Nietszche and the Death of God

Who was Nietzsche?

Nietszche was a German philosopher of the enlightenment period. Nietzsche is often misunderstood as pessimistic and anti-religion. It is Nietzsche’s concept of the death of God that seems to cause the most controversy.

What did Nietzsche mean when he said ‘God is Dead’?

Nietzsche made this radical statement in his book ‘The Gay Science’. He explores the concept of God through ‘the madman’ who asks ‘Where is God?’ the answer, of course, was that God is dead, and we have killed him.

When Nietzsche stated that ‘God is dead’ he did not mean that God was once alive and that we have literally killed him. God is not personified. What he meant was that the concept of God had died a death due to the process of secularisation. Society was moving away from revolving around the Parish and the importance of God in people’s lives was diminishing.

Nietzsche and Nihilism

If God is dead, does that mean that we no longer have moral values? And if we no longer have moral values, does that mean that we descend into nihilism? The problem is that without ethical values of Christianity, what morality do we have?

The answer, for Nietzsche, is to replace the slave morality of Christianity with the master morality of mankind. When we strive to become the ‘Ubermensch’ of Nietzsche’s philosophy, we no longer ascertain to the moral values of God or indeed anyone else.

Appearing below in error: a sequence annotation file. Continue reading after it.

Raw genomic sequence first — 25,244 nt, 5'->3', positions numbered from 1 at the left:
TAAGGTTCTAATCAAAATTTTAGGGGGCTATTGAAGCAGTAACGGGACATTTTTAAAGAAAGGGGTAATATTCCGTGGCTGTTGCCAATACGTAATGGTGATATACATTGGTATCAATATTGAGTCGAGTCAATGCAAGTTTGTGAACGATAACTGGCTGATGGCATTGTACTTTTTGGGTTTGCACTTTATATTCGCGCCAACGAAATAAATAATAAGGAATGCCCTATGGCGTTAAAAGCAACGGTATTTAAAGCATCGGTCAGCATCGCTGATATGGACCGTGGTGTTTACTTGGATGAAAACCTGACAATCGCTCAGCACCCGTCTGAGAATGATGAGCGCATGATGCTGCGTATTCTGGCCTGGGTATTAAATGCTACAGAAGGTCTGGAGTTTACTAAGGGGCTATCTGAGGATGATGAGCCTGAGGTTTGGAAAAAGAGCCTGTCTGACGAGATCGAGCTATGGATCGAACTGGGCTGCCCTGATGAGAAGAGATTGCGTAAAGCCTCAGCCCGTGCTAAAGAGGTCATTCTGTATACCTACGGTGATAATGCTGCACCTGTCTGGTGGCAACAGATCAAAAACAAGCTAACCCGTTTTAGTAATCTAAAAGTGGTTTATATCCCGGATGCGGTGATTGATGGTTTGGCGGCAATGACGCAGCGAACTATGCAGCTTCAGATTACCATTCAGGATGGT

What doe you think about Nietzsche’s philosophy? Is God dead? Are we all striving to become the Ubermensch?

Click here for further reading on Nietzsche: Death of God.

Why Study Philosophy?

Why Study Philosophy?

Many students ask: “Why Study Philosophy?”  As mentioned in my last blog, Philosophy students are often amongst the most rounded and employable students. There are many advantages of being a philosophy student, that are subject specific and more generic.

Philosophy – Subject Specific Skills

The skills gained from a philosophy qualification include…

  • Report Writing Skills
  • Discussion skills
  • The ability to see things from other people’s point of view
  • The ability to provide evidence for an argument
  • Critical Thinking
  • Problem Solving
  • Be open to new ways of thinking.

Other Skills of a Philosophy Student

However, in addition to these subject-specific skills, there are more generic skills gained from a philosophy degree, which make you well rounded and employable. According to prospects, the UK’s official graduate careers website, these generic skills include self-motivation and the capacity for independent study and thought.  A philosophy graduate can communicate clearly, prioritise work, meet deadlines and work well in a team.

Enjoy Philosophy!

Beyond these qualities, however, a key priority for studying A-levels or a degree is that you find the subject enjoyable.  And philosophy really is! You can enjoy a good debate or delve into the minds of some amazing thinkers such as Descartes.  You will have the opportunity to watch exciting movie’s like The Matrix and The Lovely Bones, then discuss their meaning.

Why study Philosophy? You will be intellectually stimulated, happy and employable!

I will be blogging again in the future to tell you about the best universities to study Philosophy.  So look forward to my future Philosophy Blogs!